Oh Holy Night: A Reflection on the Darkness of the Season
"Winter alone reminds us of the human condition."—Mignon McLaughlin
Christmas is a myth.
Wait, bear with me.
This is not one of those times where a snarky intellectual rips apart everything you believe. I am not trying to be a schoolyard loudmouth going around telling all the other kids that Santa isn’t real. I am tempted to be that guy. I usually am that guy, but not today.
Christmas is a myth.
But this is not a bad thing. Here in the modern rational age, we tend to dismiss myth as mere fairytales, stories that primitive minds made up to explain away what they could not understand. But myths are something deeper. They speak to the oldest parts of ourselves. Joseph Campbell calls myths “the masks of God,” they give us a glimpse of what is unseeable and teach us lessons about meaning and being and the nature of the world.
So we can say, for the sake of argument, that even if the nativity narratives found in Matthew and Luke—stories that we normally conflate together, but are actually wildly different—are historically and literally true. I think we can agree that these narratives still unfold in richly symbolic and mythological ways. The shepherd, the wise men, the angels, the manger, the star, all of these things tell us something. They mean something that the first readers of these narratives would have instantly understood.
That these particular stories are remembered and celebrated at this particular time of year is, of course, also mythological in nature.
When I first left the church, I used to hold up the much older stories and celebrations of Saturnalia, Yule, and Sol Invictus, and more specifically, all of the pagan rituals that carried over from them and were folded into our Christmas customs, as proof that Christianity was nonsense. Just a lazy reboot of older myths that we, as a species, would do well to grow out of. But over the last few days (and really, over this whole last year) I have come to think that, actually, the opposite might be true.
For as far back as we have written history, humans in the northern hemisphere have set this particular span of days apart as sacred. So much so that even as Christianity conquered Rome then Europe then the world, these days, this time that we are in right now, persisted.
Persisted so much, in fact, that Christianity itself adapted to accommodate it, eventually wrapping itself around this sacred time and filling it with Christian stories and symbols to explain why this time is important.
Industrialization and electric lights and the 9 to 5 job scene and the generally fast paced existence we live in now has severed us from time as our ancestors knew it. We don’t mark it the way we used to. We pay less attention to the rhythms and heartbeat of our planet. The breathing in and out, the cycles that all life follows. We have become less attuned, less mindful, of how the seasons affect us, how they reflect the rhythms and cycles of our own bodies.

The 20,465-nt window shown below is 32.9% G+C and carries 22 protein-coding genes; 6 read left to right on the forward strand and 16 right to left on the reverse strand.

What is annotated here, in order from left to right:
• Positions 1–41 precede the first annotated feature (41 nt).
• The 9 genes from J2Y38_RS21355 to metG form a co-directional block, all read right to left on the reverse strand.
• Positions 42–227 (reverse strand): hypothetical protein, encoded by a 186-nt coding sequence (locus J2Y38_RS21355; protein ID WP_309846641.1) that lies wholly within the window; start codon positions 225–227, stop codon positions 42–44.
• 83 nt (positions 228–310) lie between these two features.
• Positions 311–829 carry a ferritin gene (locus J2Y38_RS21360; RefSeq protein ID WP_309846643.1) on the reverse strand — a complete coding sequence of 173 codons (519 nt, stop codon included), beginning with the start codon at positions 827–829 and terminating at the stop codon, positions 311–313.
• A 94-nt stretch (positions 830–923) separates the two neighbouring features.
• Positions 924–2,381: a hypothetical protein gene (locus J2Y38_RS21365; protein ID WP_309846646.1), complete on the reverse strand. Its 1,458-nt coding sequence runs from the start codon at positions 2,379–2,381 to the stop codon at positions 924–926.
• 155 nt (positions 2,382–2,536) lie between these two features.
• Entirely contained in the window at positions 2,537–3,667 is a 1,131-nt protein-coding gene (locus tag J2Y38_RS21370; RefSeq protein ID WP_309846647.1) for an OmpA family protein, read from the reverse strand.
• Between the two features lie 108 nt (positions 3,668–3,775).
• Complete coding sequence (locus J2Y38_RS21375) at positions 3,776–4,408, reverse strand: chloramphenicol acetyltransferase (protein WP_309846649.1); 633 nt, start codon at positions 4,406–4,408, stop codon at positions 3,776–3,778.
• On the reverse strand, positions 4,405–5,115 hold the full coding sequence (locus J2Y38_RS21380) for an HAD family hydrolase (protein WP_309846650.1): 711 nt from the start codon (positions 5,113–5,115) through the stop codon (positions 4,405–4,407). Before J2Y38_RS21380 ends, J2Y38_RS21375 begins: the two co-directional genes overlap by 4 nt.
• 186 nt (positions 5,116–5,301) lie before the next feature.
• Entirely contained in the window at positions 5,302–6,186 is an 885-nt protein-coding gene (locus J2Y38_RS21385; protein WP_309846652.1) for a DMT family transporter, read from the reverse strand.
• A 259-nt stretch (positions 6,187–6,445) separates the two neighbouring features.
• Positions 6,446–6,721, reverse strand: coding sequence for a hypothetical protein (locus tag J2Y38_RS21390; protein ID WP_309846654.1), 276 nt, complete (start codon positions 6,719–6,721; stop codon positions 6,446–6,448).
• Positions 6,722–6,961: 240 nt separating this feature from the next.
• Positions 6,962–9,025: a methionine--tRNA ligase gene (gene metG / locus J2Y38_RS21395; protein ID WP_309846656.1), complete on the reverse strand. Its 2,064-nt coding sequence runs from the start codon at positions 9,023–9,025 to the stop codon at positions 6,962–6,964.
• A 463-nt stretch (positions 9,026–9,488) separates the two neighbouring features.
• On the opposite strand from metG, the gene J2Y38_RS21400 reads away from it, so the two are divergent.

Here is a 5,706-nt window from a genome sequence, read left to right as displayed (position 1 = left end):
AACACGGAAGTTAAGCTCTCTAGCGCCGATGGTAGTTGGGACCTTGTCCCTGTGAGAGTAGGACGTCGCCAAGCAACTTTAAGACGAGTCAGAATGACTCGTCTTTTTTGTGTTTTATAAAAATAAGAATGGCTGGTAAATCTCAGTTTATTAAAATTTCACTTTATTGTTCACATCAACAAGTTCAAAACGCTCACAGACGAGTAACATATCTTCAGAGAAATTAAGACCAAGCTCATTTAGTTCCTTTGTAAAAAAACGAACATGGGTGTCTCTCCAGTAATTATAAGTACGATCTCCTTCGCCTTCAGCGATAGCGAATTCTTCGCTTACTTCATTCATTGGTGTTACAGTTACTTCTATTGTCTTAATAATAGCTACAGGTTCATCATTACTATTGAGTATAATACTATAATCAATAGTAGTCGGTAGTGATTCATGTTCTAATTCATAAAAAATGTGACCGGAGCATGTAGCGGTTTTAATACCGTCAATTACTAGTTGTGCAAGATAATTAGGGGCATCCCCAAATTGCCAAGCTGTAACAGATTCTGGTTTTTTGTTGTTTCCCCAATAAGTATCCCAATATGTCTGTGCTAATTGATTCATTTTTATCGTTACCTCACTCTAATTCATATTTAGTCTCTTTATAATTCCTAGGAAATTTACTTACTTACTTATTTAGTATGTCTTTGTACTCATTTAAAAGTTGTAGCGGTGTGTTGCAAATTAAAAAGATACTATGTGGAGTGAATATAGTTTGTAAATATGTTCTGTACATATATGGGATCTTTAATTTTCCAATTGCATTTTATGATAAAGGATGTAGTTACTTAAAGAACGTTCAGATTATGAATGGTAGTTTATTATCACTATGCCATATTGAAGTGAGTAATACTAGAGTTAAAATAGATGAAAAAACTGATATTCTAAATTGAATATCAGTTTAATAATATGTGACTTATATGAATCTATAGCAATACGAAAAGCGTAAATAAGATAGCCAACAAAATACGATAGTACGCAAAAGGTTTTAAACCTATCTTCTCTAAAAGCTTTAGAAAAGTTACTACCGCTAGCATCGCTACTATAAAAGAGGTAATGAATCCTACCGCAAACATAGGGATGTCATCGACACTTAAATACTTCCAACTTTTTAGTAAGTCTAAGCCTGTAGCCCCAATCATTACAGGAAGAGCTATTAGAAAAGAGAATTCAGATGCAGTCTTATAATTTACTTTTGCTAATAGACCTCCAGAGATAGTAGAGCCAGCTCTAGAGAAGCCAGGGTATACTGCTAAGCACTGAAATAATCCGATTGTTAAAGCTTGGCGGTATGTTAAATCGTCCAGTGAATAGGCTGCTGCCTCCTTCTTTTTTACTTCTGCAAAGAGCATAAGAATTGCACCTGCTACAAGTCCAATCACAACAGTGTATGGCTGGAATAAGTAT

But the ancients were far more keenly aware of growing darkness, of increasing cold, of vegetation and natural life seemingly dying and disappearing from the earth. They knew the long nights. They couldn’t escape it.
We might consider it silly now—these primitive peoples believing that the sun god had died—but the longest darkest night of the year is real. It’s harrowing. Even our understanding of the planet’s rotation does little to dampen the effect as those of us with seasonal affective disorder can easily attest. It is not hard to imagine that this darkness, this cold, this death, will only continue to grow, consuming everything around it.
But there is hope. The sun god rises from the dead. Unto us a child is born. The angle of the planet slowly begins its rotation back towards the brilliance of day.
And this is meaningful.
In my own life I have felt the cold grow stronger. I have watched as the seeds I have planted and cultivated all through the summer months wither and die, seemingly never to return. I have lost my way in the long, dark night of the soul. And honestly, it feels like that night will never end.
But the sun is coming back. Everything is seasonal, cyclical. And I agree with Hermann Hesse that this isn’t a circle, but a spiral. Though it feels that I am merely being tossed back and forth between the summer and winter of the spirit, there is growth here. The snow is permeating the soil, it’s watering the roots. The natural world and the stories that have arisen from it serve as a reminder to me.
Not only will winter pass, it is also necessary. There is no need to fear the long night.
I especially love that these myths and rituals and celebrations are not to mark the end of winter. This is not the vernal equinox (Easter) where we celebrate the sun’s triumphant return and the beginning of a season of growth and abundance.
No, our twinkling lights, our evergreens, our holly, our desire to be close to those we love, these things all serve as reminders that there is life even in the darkest and coldest of times. That we will get through this together. This is the chance to reflect on this past season of our lives, to honor what has passed away, and to prepare for the new growth that is to come.
I can’t speak much to the veracity of mangers, wise men, or angels. For those of you who hold these things dear, I hope they speak to you in new and transformative ways during this ancient and sacred time.
For those of you who, like me, are feeling the darkness a little more than we’d like or are used to, I hope you can find peace to cover you like a fresh blanket of snow. And in that stillness rest in this season. The sun will be back before you know it.
And as always, my prayer is this:
Peace on earth. Goodwill to all.